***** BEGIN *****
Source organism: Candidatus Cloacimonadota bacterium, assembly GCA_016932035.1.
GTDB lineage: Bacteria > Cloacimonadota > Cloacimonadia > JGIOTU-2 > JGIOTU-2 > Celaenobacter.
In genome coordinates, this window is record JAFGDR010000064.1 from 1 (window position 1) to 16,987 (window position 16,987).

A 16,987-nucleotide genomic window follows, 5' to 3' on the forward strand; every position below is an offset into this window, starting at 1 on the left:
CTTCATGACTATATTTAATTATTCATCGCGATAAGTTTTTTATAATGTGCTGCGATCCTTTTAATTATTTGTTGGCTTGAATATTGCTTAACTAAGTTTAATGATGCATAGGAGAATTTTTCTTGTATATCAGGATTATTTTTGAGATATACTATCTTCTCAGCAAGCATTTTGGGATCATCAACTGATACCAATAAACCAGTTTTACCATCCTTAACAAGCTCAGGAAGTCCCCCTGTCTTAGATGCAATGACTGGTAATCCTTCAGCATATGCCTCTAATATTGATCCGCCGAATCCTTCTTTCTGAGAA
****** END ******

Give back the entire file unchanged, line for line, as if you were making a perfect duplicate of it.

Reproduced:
Source organism: Candidatus Cloacimonadota bacterium, assembly GCA_016932035.1.
GTDB lineage: Bacteria > Cloacimonadota > Cloacimonadia > JGIOTU-2 > JGIOTU-2 > Celaenobacter.
In genome coordinates, this window is record JAFGDR010000064.1 from 1 (window position 1) to 16,987 (window position 16,987).

A 16,987-nucleotide genomic window follows, 5' to 3' on the forward strand; every position below is an offset into this window, starting at 1 on the left:
CTTCATGACTATATTTAATTATTCATCGCGATAAGTTTTTTATAATGTGCTGCGATCCTTTTAATTATTTGTTGGCTTGAATATTGCTTAACTAAGTTTAATGATGCATAGGAGAATTTTTCTTGTATATCAGGATTATTTTTGAGATATACTATCTTCTCAGCAAGCATTTTGGGATCATCAACTGATACCAATAAACCAGTTTTACCATCCTTAACAAGCTCAGGAAGTCCCCCTGTCTTAGATGCAATGACTGGTAATCCTTCAGCATATGCCTCTAATATTGATCCGCCGAATCCTTCTTTCTGAGAA